FORT WAYNE, Ind. (Indiana’s NewsCenter) – If you go by the St. Mary's River, you may notice some flowers flowing downstream as the YWCA of Northeast Indiana kicked off Domestic Violence Awareness Month with their signature event, Flowers on the River.
According to the Fort Wayne YWCA, domestic violence affects one in four women in their lifetime and occurs 145 times an hour in the U.S. In fact, from July 2011 to June 2012, domestic violence has claimed nine victims in Northeast Indiana and 62 statewide.
Monday night, several survivors of domestic violence and their supporters gathered at the YWCA on Spy Run Avenue, collected flowers, and made a quarter-mile walk to the Martin Luther King, Jr. Memorial Bridge. Once at the bridge, people took a moment of silence and sprinkled their flowers into the St. Mary’s River. To these particular people, they weren’t just flowers, instead they serve as symbols of growth, strength and remembrance for victims of domestic violence.
“We throw flowers onto the river to symbolize the journey a victim takes from being a victim to being a survivor,” said Mary Jo Hardiman, YWCA Director of Communications. “The flowers symbolize hope and peace: hope for a change and above all peace in a home. Most victims leave a home where there’s been on-going violence and threats. To be able to journey down the river, like the flowers do tonight, it really symbolizes that.”
A 20-year-old domestic violence survivor from the area, who asked to stay anonymous, says she was abused from the time she was four months pregnant to the time her child was two weeks old. “I’ve had bruises and gashes on my face,” she said.
It’s been a little over a year now, and her daughter is 15 months old. The young woman and her family say the attended Flowers on the River in celebration and also for awareness.
“I have a really good support system, but not everybody has that, so one of the biggest reasons I came was to show other women who are in that situation that there are places like the YWCA that can help them,” she said. “The walk and the flowers for me was a big step of success for me. It's kind of a way to show my success, that I've gotten this far and that I haven't turned back.”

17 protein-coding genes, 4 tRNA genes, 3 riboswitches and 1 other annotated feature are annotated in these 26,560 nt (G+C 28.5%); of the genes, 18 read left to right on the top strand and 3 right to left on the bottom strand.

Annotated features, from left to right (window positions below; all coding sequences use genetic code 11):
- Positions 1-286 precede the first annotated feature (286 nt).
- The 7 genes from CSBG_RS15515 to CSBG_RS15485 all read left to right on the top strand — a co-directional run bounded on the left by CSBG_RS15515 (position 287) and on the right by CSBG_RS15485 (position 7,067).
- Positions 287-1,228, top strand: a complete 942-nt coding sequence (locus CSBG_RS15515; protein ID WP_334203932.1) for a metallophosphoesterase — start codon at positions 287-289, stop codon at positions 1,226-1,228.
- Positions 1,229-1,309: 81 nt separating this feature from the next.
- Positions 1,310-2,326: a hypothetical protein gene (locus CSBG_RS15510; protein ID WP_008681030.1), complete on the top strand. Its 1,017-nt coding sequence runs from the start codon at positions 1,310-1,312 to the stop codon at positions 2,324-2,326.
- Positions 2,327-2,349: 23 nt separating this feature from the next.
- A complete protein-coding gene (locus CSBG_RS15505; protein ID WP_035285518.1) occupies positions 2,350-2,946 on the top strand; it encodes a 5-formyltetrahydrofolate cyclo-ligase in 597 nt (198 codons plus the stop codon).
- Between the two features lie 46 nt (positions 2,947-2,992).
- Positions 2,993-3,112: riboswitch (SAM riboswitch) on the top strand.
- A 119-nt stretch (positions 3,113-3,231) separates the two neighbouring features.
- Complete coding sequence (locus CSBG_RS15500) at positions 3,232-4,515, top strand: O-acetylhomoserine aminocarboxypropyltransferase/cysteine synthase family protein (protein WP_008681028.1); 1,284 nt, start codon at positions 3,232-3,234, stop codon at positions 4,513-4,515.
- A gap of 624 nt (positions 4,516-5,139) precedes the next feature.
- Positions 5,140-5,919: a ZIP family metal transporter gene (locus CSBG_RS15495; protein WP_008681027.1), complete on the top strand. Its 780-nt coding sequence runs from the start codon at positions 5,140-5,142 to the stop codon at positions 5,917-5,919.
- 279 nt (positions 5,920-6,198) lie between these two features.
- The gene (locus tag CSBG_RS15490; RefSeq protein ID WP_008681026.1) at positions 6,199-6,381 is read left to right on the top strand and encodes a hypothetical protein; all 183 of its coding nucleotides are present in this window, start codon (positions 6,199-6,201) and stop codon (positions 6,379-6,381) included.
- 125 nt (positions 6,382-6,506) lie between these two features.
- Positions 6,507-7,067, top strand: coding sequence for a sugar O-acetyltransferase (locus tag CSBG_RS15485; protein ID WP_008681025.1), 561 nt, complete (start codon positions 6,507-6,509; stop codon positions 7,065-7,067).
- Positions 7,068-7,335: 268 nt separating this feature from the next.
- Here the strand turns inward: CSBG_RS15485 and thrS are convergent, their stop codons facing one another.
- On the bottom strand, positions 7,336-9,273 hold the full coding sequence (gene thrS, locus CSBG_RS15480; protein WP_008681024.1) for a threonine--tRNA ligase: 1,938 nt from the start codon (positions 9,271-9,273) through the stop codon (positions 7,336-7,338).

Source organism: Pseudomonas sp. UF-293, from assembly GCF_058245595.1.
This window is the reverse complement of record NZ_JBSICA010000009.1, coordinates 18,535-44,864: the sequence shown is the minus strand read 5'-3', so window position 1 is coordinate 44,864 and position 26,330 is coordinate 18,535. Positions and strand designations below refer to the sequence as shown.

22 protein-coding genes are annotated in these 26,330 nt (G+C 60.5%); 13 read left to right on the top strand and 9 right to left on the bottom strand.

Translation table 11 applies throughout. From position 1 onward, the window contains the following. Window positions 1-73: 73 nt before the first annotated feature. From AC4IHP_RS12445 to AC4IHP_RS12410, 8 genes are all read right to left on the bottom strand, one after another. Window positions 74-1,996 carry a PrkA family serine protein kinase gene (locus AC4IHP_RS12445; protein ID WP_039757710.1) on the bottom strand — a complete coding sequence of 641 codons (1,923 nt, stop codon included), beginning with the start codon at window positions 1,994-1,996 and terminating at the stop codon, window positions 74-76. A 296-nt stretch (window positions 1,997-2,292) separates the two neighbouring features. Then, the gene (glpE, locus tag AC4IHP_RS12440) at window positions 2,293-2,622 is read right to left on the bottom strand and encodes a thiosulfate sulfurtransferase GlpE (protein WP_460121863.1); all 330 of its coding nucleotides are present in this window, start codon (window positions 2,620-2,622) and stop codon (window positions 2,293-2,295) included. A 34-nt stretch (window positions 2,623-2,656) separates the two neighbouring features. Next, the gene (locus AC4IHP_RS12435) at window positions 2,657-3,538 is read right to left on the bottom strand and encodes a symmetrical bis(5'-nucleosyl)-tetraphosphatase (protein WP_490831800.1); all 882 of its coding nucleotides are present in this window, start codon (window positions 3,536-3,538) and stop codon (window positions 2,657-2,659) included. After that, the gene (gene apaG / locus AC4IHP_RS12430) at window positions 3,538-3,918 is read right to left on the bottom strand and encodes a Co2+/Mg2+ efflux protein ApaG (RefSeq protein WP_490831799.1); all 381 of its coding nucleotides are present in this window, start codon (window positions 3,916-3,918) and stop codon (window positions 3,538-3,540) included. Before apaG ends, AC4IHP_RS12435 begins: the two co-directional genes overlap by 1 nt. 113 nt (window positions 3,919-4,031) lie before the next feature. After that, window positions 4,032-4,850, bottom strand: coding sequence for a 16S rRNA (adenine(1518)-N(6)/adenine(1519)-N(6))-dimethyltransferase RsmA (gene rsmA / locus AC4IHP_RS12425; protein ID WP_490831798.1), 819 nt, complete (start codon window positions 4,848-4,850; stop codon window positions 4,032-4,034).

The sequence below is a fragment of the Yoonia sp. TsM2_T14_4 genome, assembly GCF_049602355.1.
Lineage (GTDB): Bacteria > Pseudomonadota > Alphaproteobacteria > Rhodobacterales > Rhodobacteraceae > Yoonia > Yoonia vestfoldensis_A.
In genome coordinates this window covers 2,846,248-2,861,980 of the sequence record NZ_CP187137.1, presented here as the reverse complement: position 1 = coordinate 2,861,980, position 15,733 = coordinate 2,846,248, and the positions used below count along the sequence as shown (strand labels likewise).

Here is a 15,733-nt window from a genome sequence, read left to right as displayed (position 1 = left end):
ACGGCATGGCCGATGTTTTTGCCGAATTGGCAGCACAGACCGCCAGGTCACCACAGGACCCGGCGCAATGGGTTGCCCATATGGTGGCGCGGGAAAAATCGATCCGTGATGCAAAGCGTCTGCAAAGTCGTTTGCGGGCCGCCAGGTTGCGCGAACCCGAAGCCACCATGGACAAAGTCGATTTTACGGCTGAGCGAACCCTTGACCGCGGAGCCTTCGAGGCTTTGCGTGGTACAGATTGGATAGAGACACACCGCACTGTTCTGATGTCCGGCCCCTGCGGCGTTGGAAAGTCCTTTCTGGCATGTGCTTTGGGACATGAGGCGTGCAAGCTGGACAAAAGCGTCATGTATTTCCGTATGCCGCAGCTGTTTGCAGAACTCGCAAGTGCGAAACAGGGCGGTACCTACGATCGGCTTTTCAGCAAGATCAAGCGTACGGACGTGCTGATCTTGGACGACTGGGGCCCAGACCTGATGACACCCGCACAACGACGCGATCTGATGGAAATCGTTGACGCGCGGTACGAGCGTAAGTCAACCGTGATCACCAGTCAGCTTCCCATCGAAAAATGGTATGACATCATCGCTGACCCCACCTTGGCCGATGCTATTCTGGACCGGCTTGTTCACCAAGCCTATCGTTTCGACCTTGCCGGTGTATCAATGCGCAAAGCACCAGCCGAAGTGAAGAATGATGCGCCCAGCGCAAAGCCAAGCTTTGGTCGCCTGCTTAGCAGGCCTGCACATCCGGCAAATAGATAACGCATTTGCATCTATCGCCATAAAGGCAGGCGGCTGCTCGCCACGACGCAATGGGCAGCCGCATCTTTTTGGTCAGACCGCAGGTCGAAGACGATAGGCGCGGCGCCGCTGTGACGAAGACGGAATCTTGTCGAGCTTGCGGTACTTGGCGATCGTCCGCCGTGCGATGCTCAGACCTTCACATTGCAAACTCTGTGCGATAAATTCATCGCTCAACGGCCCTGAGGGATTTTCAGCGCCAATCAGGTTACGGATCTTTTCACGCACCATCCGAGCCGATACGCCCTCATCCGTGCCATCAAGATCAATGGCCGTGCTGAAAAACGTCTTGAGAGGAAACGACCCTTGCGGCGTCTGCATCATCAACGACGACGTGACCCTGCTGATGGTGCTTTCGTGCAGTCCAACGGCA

The survivor says she still has a lot of rough moments and even has moments where she wants to go back to the abusive situation. However, she says the best thing to do is leave the situation, although it’s not easy.
“It took a lot of my family telling me no don’t do it, and staying out of the spotlight. I would stay home a lot, but I’ve gotten past that to where I can go to the grocery store now without being afraid all the time.”
She says places like the YWCA and their Steps to Success program really helped get her through.
“It doesn’t matter if he pushes you or pulls a weapon on you, it’s abuse,” she said. “Women should find a family member or friend, someone they can trust, and find somewhere they can go, like the YWCA, just so they can get out right away.”
Steps to Success is a program that empowers women, men and their children to regain their independence and be self sufficient through goal setting, life skills, job training, education, and financial assistance.
“These victims have overcome physical abuse, emotional abuse, sexual abuse, financial abuse as well as religious abuse. When people come to our shelter, often it’s with nothing but the clothes on their back with their children in tow,” said Hardiman. “Tonight we want to honor and remember those victims as well as symbolize the fact that YWCA Northeast Indiana in here in the community helping victims everyday move towards empowerment and self sufficiency.”
In support of Domestic Violence Awareness Month, the city changed the lights on the MLK Memorial Bridge to purple.
For more information or to get assistance from domestic violence, go to our homepage and click on “YWCA” under News Links.
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